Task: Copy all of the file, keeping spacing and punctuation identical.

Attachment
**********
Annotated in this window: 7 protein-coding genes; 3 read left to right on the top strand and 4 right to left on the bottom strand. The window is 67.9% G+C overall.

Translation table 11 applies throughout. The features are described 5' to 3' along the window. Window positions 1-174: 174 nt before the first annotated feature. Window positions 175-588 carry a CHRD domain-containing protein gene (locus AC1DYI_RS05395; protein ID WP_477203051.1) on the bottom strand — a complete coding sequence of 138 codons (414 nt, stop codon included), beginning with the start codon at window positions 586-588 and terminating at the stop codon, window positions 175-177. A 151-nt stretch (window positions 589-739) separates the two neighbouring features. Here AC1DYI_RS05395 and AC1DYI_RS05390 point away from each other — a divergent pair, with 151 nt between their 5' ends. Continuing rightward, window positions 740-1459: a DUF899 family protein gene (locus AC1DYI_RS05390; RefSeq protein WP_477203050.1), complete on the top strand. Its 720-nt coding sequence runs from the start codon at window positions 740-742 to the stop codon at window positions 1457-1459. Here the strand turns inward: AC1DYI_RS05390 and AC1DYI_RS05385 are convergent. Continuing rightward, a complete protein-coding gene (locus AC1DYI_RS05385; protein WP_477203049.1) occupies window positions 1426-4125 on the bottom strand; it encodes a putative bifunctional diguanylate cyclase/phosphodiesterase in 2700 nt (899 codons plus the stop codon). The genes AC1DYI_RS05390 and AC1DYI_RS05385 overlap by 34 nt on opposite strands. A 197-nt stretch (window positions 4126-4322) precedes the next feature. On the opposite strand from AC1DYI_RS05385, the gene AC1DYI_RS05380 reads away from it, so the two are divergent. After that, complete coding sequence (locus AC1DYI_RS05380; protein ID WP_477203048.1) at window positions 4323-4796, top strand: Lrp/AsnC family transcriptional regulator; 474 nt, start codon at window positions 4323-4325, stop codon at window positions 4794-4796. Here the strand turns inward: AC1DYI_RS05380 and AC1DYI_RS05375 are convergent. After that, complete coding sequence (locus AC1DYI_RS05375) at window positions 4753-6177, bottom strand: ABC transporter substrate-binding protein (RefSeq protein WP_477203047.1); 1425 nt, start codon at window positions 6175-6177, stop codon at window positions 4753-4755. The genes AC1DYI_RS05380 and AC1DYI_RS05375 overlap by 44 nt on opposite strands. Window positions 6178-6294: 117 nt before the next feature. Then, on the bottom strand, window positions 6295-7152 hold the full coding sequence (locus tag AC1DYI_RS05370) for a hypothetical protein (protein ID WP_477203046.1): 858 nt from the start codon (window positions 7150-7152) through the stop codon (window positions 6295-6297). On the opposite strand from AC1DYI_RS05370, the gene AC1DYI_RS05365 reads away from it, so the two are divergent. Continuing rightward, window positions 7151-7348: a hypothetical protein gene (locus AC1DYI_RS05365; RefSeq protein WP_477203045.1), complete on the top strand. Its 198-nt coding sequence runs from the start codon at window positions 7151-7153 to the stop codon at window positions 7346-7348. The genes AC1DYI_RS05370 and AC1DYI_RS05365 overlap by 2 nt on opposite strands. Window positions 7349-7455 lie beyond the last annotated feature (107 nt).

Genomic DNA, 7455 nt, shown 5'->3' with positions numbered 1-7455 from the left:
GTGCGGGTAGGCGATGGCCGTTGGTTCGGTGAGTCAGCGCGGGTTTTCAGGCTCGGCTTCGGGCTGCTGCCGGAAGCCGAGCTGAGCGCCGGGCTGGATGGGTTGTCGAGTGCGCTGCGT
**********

Annotated in this window: 7 protein-coding genes; 3 read left to right on the top strand and 4 right to left on the bottom strand. The window is 67.9% G+C overall.

Translation table 11 applies throughout. The features are described 5' to 3' along the window. Window positions 1-174: 174 nt before the first annotated feature. Window positions 175-588 carry a CHRD domain-containing protein gene (locus AC1DYI_RS05395; protein ID WP_477203051.1) on the bottom strand — a complete coding sequence of 138 codons (414 nt, stop codon included), beginning with the start codon at window positions 586-588 and terminating at the stop codon, window positions 175-177. A 151-nt stretch (window positions 589-739) separates the two neighbouring features. Here AC1DYI_RS05395 and AC1DYI_RS05390 point away from each other — a divergent pair, with 151 nt between their 5' ends. Continuing rightward, window positions 740-1459: a DUF899 family protein gene (locus AC1DYI_RS05390; RefSeq protein WP_477203050.1), complete on the top strand. Its 720-nt coding sequence runs from the start codon at window positions 740-742 to the stop codon at window positions 1457-1459. Here the strand turns inward: AC1DYI_RS05390 and AC1DYI_RS05385 are convergent. Continuing rightward, a complete protein-coding gene (locus AC1DYI_RS05385; protein WP_477203049.1) occupies window positions 1426-4125 on the bottom strand; it encodes a putative bifunctional diguanylate cyclase/phosphodiesterase in 2700 nt (899 codons plus the stop codon). The genes AC1DYI_RS05390 and AC1DYI_RS05385 overlap by 34 nt on opposite strands. A 197-nt stretch (window positions 4126-4322) precedes the next feature. On the opposite strand from AC1DYI_RS05385, the gene AC1DYI_RS05380 reads away from it, so the two are divergent. After that, complete coding sequence (locus AC1DYI_RS05380; protein ID WP_477203048.1) at window positions 4323-4796, top strand: Lrp/AsnC family transcriptional regulator; 474 nt, start codon at window positions 4323-4325, stop codon at window positions 4794-4796. Here the strand turns inward: AC1DYI_RS05380 and AC1DYI_RS05375 are convergent. After that, complete coding sequence (locus AC1DYI_RS05375) at window positions 4753-6177, bottom strand: ABC transporter substrate-binding protein (RefSeq protein WP_477203047.1); 1425 nt, start codon at window positions 6175-6177, stop codon at window positions 4753-4755. The genes AC1DYI_RS05380 and AC1DYI_RS05375 overlap by 44 nt on opposite strands. Window positions 6178-6294: 117 nt before the next feature. Then, on the bottom strand, window positions 6295-7152 hold the full coding sequence (locus tag AC1DYI_RS05370) for a hypothetical protein (protein ID WP_477203046.1): 858 nt from the start codon (window positions 7150-7152) through the stop codon (window positions 6295-6297). On the opposite strand from AC1DYI_RS05370, the gene AC1DYI_RS05365 reads away from it, so the two are divergent. Continuing rightward, window positions 7151-7348: a hypothetical protein gene (locus AC1DYI_RS05365; RefSeq protein WP_477203045.1), complete on the top strand. Its 198-nt coding sequence runs from the start codon at window positions 7151-7153 to the stop codon at window positions 7346-7348. The genes AC1DYI_RS05370 and AC1DYI_RS05365 overlap by 2 nt on opposite strands. Window positions 7349-7455 lie beyond the last annotated feature (107 nt).

Genomic DNA, 7455 nt, shown 5'->3' with positions numbered 1-7455 from the left:
GTGCGGGTAGGCGATGGCCGTTGGTTCGGTGAGTCAGCGCGGGTTTTCAGGCTCGGCTTCGGGCTGCTGCCGGAAGCCGAGCTGAGCGCCGGGCTGGATGGGTTGTCGAGTGCGCTGCGT